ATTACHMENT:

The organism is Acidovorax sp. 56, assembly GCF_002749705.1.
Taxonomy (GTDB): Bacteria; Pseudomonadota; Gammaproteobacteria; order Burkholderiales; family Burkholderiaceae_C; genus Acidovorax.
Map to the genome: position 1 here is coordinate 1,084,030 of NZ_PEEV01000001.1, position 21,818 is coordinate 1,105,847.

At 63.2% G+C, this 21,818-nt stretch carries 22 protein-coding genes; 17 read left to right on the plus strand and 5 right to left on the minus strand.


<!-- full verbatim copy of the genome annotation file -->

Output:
The organism is Acidovorax sp. 56, assembly GCF_002749705.1.
Taxonomy (GTDB): Bacteria; Pseudomonadota; Gammaproteobacteria; order Burkholderiales; family Burkholderiaceae_C; genus Acidovorax.
Map to the genome: position 1 here is coordinate 1,084,030 of NZ_PEEV01000001.1, position 21,818 is coordinate 1,105,847.

At 63.2% G+C, this 21,818-nt stretch carries 22 protein-coding genes; 17 read left to right on the plus strand and 5 right to left on the minus strand.